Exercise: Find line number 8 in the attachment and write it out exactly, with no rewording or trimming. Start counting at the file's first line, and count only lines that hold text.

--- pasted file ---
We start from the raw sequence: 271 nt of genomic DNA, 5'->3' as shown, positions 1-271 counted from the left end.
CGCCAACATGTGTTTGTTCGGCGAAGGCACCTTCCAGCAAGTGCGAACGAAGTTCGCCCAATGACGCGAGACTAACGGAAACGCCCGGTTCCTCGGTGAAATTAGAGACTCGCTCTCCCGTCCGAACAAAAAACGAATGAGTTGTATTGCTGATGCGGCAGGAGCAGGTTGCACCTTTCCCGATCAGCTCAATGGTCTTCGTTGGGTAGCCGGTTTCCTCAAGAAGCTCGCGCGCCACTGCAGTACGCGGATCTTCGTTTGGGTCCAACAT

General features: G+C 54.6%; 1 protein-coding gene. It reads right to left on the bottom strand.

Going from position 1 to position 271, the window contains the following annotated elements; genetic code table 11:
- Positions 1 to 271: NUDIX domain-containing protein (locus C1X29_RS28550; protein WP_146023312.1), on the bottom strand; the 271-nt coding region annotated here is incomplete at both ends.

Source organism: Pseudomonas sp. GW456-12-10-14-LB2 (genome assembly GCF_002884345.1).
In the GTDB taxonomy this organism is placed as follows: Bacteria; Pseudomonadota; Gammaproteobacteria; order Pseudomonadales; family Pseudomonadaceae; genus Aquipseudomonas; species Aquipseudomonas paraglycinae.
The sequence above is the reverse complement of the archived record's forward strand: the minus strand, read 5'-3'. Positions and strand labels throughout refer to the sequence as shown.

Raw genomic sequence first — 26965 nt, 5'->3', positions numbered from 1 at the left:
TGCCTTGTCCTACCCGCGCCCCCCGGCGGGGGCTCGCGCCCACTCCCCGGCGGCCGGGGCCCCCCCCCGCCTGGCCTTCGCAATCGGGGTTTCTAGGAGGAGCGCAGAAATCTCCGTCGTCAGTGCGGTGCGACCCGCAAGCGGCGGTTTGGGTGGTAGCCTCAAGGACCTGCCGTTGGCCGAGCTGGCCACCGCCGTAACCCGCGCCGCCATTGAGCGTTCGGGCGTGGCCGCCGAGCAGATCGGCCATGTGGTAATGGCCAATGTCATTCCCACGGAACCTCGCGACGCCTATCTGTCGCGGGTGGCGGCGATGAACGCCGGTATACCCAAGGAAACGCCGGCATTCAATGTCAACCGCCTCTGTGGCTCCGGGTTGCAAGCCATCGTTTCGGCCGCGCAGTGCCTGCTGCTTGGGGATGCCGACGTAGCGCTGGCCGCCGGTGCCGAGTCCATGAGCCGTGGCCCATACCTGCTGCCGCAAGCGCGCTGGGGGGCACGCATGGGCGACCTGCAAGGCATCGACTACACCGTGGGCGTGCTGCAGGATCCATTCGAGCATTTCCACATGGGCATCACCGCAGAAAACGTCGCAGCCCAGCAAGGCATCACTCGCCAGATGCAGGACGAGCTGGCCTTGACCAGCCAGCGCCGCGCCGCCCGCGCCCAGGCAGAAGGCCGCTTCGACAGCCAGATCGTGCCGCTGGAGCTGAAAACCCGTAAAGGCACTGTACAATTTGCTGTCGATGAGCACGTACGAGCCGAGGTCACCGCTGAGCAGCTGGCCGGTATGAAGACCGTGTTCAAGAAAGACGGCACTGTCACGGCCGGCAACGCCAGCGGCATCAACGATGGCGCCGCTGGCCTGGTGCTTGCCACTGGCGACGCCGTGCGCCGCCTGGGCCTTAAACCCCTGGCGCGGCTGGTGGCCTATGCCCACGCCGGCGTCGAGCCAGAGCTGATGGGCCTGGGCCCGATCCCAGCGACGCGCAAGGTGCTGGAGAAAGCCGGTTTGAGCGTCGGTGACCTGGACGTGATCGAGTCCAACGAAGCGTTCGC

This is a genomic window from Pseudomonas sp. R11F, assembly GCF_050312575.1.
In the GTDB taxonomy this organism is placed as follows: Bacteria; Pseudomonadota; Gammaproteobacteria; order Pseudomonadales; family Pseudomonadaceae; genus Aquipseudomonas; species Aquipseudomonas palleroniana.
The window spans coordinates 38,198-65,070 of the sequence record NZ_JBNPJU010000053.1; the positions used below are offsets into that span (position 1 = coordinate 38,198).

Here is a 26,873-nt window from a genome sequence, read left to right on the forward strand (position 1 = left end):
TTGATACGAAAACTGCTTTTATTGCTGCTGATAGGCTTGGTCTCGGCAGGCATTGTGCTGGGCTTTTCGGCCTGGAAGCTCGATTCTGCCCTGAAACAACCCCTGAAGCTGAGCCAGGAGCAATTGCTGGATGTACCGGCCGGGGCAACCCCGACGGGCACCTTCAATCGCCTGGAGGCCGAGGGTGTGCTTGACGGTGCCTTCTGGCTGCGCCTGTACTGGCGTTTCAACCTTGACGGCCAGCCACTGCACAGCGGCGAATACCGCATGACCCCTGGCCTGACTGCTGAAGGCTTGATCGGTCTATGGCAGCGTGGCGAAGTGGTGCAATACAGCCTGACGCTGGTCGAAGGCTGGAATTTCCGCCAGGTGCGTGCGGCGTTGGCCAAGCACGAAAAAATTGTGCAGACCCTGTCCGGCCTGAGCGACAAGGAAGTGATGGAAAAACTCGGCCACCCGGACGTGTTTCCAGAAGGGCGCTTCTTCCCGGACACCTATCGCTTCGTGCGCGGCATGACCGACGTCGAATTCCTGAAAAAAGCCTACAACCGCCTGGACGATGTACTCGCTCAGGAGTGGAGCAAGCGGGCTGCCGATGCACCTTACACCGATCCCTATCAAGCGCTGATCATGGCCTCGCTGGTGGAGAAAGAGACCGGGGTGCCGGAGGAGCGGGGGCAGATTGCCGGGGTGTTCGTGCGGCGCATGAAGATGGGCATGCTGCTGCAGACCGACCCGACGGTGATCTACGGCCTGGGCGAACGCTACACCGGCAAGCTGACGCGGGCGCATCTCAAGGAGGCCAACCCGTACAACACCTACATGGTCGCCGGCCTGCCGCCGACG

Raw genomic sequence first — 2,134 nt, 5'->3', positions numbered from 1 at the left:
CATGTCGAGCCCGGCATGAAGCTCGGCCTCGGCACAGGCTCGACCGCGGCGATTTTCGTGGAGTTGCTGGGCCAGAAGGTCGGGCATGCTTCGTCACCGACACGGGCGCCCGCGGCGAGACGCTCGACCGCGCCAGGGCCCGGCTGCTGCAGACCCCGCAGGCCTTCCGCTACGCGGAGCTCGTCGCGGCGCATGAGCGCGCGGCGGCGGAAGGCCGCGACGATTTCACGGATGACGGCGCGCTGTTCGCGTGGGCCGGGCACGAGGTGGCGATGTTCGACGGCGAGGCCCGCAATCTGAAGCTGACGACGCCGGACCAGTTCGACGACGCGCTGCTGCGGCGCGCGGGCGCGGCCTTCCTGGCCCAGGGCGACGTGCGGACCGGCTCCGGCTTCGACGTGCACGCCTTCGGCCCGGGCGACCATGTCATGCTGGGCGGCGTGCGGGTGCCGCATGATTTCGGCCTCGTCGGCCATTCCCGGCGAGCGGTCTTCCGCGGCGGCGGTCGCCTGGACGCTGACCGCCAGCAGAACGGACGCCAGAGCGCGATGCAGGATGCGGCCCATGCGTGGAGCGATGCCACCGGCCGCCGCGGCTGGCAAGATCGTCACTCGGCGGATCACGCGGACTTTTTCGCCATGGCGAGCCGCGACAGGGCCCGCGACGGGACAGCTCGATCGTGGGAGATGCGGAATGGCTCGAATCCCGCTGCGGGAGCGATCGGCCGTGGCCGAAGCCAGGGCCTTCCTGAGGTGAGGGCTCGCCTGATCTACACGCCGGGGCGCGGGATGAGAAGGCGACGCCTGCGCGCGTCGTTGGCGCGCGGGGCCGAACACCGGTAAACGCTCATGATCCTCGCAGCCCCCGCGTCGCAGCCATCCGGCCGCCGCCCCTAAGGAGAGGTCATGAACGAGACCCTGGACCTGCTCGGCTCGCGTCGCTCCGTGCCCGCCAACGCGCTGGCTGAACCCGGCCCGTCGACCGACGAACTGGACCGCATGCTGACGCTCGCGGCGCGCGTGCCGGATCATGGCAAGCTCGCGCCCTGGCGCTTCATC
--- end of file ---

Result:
The sequence above is the reverse complement of the archived record's forward strand: the minus strand, read 5'-3'. Positions and strand labels throughout refer to the sequence as shown.